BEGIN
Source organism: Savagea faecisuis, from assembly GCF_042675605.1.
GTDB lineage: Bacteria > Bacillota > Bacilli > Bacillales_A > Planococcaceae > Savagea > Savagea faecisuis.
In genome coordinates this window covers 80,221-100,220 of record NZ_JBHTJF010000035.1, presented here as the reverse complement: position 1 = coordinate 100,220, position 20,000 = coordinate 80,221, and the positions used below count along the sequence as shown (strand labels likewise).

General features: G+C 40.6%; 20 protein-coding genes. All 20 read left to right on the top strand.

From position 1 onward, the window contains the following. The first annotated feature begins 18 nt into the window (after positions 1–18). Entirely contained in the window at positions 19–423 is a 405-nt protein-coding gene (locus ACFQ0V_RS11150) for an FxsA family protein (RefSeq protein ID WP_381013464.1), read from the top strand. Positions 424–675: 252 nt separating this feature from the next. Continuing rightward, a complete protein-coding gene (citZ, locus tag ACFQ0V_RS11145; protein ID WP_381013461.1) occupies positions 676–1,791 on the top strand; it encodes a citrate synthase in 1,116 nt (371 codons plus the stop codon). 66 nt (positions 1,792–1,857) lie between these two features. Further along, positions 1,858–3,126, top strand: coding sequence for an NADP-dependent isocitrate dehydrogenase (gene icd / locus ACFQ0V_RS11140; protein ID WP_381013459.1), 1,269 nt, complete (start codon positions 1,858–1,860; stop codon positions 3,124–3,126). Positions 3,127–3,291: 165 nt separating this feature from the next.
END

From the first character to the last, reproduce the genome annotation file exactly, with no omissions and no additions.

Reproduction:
Source organism: Savagea faecisuis, from assembly GCF_042675605.1.
GTDB lineage: Bacteria > Bacillota > Bacilli > Bacillales_A > Planococcaceae > Savagea > Savagea faecisuis.
In genome coordinates this window covers 80,221-100,220 of record NZ_JBHTJF010000035.1, presented here as the reverse complement: position 1 = coordinate 100,220, position 20,000 = coordinate 80,221, and the positions used below count along the sequence as shown (strand labels likewise).

General features: G+C 40.6%; 20 protein-coding genes. All 20 read left to right on the top strand.

From position 1 onward, the window contains the following. The first annotated feature begins 18 nt into the window (after positions 1–18). Entirely contained in the window at positions 19–423 is a 405-nt protein-coding gene (locus ACFQ0V_RS11150) for an FxsA family protein (RefSeq protein ID WP_381013464.1), read from the top strand. Positions 424–675: 252 nt separating this feature from the next. Continuing rightward, a complete protein-coding gene (citZ, locus tag ACFQ0V_RS11145; protein ID WP_381013461.1) occupies positions 676–1,791 on the top strand; it encodes a citrate synthase in 1,116 nt (371 codons plus the stop codon). 66 nt (positions 1,792–1,857) lie between these two features. Further along, positions 1,858–3,126, top strand: coding sequence for an NADP-dependent isocitrate dehydrogenase (gene icd / locus ACFQ0V_RS11140; protein ID WP_381013459.1), 1,269 nt, complete (start codon positions 1,858–1,860; stop codon positions 3,124–3,126). Positions 3,127–3,291: 165 nt separating this feature from the next.